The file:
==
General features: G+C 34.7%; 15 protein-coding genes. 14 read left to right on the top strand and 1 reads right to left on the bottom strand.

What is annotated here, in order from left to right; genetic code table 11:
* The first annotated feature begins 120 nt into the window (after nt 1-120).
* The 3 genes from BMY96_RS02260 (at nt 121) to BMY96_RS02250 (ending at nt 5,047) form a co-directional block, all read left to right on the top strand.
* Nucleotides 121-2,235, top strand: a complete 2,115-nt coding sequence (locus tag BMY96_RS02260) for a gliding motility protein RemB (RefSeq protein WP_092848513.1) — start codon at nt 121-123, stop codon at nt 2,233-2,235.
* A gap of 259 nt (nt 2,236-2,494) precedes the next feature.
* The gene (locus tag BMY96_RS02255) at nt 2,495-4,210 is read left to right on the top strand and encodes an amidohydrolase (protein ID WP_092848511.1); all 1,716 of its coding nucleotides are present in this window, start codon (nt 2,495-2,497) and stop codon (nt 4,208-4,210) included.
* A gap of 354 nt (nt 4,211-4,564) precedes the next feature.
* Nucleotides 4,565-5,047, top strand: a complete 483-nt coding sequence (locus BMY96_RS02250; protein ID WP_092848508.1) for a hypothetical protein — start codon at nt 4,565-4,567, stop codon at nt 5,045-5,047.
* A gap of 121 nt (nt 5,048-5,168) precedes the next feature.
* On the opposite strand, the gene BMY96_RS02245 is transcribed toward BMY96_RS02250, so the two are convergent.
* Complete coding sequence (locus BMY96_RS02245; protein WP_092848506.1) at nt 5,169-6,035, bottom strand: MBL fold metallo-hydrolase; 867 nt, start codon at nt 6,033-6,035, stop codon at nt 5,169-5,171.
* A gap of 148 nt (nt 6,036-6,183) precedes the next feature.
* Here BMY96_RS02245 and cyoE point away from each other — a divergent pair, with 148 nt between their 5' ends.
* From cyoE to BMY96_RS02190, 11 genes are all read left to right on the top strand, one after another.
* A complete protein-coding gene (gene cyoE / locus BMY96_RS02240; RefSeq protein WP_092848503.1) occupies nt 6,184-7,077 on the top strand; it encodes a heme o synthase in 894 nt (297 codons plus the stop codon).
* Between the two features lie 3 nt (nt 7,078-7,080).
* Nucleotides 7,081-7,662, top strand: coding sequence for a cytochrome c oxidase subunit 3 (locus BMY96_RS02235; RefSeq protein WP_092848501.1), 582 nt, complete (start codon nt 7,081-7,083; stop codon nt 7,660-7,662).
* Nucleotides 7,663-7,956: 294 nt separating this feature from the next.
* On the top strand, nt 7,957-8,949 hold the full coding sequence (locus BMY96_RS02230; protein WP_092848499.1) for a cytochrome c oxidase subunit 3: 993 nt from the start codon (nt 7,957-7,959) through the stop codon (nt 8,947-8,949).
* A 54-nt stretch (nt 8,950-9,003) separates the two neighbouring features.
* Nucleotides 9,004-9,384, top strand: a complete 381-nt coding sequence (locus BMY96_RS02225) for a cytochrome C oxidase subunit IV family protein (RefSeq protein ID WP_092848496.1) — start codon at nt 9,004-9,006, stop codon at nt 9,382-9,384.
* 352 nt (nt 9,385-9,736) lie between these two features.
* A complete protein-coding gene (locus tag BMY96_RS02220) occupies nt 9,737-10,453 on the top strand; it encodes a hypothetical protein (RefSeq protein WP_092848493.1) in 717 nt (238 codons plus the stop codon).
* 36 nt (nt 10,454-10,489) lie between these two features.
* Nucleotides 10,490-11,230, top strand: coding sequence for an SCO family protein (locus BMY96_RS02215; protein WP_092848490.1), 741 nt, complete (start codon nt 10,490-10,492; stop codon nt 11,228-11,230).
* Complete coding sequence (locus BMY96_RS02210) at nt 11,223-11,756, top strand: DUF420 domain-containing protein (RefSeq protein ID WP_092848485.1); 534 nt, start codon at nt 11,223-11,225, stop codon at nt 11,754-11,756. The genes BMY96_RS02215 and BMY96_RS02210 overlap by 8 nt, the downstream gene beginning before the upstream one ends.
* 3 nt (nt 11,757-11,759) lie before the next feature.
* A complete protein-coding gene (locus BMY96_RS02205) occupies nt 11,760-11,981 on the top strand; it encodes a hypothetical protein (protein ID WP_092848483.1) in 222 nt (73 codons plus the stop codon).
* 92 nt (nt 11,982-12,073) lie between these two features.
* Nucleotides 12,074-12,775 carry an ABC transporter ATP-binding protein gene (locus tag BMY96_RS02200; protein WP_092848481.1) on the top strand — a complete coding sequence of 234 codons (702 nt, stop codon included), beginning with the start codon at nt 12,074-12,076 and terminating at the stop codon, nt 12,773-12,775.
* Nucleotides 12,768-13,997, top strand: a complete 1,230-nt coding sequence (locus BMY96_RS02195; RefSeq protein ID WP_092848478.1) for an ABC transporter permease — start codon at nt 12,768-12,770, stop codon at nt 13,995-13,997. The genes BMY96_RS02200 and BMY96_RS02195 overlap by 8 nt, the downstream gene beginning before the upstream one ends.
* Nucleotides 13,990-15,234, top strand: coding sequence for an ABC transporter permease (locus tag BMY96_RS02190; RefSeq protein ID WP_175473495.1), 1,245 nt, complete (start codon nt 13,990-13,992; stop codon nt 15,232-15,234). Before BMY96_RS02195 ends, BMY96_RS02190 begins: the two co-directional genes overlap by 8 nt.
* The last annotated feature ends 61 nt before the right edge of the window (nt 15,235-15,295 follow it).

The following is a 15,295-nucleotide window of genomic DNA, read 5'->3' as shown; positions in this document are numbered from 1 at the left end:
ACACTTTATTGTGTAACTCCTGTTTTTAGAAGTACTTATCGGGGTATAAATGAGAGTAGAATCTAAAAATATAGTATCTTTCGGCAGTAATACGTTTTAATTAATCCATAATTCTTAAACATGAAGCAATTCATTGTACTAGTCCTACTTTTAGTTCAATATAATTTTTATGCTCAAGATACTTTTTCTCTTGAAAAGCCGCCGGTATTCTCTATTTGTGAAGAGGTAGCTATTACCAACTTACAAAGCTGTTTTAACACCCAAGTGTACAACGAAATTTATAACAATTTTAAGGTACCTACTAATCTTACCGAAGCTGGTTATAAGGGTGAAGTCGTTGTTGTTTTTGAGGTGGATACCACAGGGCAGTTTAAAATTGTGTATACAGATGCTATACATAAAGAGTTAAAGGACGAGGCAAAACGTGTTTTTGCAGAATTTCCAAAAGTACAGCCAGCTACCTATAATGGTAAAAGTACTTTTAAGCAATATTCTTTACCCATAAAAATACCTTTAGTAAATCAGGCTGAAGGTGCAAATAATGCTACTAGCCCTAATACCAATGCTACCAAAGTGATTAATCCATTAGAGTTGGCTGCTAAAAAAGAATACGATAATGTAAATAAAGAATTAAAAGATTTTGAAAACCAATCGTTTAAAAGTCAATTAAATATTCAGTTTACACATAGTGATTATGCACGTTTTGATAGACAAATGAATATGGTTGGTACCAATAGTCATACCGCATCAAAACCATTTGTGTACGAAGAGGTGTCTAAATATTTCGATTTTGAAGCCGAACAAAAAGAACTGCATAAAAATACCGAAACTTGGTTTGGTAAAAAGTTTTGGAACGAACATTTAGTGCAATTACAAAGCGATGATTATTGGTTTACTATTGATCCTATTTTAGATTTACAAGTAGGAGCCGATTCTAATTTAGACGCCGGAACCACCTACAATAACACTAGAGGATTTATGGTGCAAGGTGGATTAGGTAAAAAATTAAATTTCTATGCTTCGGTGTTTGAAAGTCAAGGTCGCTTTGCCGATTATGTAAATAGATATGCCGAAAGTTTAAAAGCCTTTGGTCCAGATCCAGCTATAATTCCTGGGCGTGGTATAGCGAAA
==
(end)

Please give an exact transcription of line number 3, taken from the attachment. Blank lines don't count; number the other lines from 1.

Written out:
* The first annotated feature begins 120 nt into the window (after nt 1-120).